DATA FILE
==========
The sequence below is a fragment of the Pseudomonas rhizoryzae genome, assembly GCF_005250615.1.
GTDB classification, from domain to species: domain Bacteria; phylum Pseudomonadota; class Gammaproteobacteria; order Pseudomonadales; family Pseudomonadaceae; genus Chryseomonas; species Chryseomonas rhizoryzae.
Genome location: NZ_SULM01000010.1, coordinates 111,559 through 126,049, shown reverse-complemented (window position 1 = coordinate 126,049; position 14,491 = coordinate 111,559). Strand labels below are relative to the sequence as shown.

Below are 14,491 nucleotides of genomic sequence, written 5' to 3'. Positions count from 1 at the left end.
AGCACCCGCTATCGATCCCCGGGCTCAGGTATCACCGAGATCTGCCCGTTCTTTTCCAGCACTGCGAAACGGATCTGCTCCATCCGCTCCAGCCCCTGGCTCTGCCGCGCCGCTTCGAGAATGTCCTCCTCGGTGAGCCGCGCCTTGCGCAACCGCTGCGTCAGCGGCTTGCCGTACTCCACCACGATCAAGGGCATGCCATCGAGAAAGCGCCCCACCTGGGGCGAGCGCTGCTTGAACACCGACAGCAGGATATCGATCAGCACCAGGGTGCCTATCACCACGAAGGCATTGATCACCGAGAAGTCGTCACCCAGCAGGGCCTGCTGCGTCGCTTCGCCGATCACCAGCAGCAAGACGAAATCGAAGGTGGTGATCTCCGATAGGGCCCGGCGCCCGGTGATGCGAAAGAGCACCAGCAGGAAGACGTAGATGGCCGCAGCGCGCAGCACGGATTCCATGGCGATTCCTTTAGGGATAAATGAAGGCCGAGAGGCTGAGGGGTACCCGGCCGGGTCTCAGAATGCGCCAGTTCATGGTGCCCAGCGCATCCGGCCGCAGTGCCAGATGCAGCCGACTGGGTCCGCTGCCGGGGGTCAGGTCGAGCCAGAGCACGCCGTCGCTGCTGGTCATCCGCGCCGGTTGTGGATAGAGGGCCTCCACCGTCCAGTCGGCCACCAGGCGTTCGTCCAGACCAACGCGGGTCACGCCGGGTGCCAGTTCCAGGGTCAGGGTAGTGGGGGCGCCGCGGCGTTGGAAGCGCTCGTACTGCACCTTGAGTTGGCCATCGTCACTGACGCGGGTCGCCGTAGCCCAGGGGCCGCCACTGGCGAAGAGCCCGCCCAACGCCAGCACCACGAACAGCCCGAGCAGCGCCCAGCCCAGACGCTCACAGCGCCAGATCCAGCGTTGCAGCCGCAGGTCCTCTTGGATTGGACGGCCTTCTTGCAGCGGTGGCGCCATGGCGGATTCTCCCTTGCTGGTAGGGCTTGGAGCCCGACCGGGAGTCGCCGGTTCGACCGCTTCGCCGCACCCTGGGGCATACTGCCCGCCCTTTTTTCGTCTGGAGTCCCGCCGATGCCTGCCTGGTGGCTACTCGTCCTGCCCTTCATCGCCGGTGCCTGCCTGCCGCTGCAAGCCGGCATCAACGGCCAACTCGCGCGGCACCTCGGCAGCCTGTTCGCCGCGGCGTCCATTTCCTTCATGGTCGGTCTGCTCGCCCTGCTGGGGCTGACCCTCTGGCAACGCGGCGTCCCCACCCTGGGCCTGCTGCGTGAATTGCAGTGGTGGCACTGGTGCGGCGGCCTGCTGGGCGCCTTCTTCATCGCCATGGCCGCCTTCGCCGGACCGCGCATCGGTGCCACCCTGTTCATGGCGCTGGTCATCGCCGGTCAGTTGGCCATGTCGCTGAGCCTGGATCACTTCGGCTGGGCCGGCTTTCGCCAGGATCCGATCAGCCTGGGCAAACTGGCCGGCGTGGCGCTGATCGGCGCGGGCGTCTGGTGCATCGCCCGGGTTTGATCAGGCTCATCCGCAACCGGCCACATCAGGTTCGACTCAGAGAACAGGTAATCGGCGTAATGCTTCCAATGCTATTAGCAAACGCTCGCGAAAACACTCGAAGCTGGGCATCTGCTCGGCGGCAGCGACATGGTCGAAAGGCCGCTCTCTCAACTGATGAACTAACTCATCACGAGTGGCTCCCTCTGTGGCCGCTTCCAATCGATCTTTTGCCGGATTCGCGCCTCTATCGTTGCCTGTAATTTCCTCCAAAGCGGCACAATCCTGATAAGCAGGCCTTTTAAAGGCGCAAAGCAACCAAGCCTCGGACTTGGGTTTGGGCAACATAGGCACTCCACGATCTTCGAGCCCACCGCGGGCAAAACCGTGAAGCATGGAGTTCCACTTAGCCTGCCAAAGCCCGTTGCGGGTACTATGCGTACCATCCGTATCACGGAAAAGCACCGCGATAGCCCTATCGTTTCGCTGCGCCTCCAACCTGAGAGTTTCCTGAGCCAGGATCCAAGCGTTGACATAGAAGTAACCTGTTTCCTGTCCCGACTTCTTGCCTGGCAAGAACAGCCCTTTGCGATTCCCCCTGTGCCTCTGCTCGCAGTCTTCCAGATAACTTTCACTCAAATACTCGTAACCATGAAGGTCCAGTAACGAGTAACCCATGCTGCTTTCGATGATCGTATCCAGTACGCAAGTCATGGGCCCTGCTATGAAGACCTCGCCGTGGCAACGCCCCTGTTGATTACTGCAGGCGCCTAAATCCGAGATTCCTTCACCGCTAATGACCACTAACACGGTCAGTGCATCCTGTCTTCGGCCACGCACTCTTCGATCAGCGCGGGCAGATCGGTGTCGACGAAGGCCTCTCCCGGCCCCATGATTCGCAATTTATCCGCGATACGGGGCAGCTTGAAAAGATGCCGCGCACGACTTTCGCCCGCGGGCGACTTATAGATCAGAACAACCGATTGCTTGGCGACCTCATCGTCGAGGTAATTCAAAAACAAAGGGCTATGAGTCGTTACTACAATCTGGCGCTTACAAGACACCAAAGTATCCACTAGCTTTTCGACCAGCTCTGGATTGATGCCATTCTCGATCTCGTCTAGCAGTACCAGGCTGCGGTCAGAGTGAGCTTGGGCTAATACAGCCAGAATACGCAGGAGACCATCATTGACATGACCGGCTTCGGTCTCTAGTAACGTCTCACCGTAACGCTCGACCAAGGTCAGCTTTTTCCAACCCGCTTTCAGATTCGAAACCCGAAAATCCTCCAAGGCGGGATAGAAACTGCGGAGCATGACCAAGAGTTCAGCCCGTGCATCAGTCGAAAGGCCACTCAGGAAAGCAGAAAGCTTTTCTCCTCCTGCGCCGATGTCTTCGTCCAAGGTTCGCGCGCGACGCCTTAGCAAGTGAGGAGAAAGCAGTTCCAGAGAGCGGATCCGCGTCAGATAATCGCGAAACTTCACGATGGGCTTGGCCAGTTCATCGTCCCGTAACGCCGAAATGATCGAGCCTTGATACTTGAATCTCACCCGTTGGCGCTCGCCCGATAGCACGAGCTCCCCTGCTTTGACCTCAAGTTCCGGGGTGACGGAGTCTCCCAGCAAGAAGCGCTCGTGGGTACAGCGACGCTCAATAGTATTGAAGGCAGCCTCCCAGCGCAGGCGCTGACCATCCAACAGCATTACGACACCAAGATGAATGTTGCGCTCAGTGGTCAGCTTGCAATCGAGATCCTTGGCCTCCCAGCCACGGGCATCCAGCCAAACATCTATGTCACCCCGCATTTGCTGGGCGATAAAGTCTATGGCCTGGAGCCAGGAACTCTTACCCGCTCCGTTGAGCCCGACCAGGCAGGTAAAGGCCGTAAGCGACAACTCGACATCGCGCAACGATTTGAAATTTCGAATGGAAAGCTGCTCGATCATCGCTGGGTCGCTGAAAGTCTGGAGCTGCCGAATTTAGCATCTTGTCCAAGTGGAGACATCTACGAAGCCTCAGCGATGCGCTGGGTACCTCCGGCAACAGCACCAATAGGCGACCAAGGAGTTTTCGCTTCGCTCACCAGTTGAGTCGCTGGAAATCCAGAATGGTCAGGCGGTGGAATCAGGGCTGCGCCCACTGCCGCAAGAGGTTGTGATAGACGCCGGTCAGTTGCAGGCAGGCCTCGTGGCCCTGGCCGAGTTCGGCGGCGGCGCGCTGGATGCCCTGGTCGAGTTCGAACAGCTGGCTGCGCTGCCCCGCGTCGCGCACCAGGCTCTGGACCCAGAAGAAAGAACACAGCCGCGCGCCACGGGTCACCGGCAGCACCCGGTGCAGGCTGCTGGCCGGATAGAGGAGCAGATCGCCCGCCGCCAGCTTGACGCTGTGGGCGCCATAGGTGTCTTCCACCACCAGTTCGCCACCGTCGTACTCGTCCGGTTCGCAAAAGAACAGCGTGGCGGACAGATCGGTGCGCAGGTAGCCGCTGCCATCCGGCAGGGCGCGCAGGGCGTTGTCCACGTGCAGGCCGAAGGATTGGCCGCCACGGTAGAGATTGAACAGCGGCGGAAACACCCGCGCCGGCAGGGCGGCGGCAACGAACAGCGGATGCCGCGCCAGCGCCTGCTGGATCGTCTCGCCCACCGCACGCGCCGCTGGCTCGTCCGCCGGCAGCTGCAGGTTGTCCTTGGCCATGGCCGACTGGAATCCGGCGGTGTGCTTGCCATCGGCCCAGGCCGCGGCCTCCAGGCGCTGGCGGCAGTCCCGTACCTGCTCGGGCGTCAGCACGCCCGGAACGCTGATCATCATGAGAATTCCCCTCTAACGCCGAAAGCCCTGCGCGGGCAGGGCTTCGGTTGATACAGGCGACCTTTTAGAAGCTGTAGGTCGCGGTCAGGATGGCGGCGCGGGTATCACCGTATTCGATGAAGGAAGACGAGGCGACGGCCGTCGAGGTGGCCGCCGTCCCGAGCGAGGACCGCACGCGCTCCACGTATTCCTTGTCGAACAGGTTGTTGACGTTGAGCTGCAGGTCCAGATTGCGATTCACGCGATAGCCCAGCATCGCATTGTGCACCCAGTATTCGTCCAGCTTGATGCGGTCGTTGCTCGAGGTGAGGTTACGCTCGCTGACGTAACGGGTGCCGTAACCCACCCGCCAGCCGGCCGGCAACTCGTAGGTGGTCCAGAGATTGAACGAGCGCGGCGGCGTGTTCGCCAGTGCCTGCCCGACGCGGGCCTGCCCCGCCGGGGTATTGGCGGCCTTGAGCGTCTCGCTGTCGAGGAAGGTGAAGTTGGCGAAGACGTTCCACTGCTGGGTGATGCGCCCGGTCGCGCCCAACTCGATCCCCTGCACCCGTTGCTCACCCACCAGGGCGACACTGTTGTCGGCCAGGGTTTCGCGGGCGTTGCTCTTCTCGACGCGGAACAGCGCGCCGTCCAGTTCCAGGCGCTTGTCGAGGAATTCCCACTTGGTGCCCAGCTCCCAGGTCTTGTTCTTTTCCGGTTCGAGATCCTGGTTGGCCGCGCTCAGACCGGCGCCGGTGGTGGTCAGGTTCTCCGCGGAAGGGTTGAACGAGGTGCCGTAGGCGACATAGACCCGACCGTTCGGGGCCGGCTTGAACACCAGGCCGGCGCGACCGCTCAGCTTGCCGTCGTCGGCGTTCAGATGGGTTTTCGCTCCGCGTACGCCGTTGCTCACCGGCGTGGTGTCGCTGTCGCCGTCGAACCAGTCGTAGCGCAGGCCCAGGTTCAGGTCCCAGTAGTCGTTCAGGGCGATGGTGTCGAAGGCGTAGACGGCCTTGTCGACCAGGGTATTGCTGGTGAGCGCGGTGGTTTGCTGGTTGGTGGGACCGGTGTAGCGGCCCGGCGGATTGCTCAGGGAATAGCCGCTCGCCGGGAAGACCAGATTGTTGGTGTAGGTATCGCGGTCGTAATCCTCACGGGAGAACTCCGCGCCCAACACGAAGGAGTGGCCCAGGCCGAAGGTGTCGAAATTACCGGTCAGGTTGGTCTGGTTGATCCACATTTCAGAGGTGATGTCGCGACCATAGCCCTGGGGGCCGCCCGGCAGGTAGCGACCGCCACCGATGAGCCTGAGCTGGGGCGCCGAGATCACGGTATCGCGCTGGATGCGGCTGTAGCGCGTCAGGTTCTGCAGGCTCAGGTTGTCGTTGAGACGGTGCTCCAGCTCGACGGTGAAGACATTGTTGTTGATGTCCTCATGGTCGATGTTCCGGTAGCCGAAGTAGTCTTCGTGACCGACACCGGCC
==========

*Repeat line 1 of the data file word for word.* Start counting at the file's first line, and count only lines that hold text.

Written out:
The sequence below is a fragment of the Pseudomonas rhizoryzae genome, assembly GCF_005250615.1.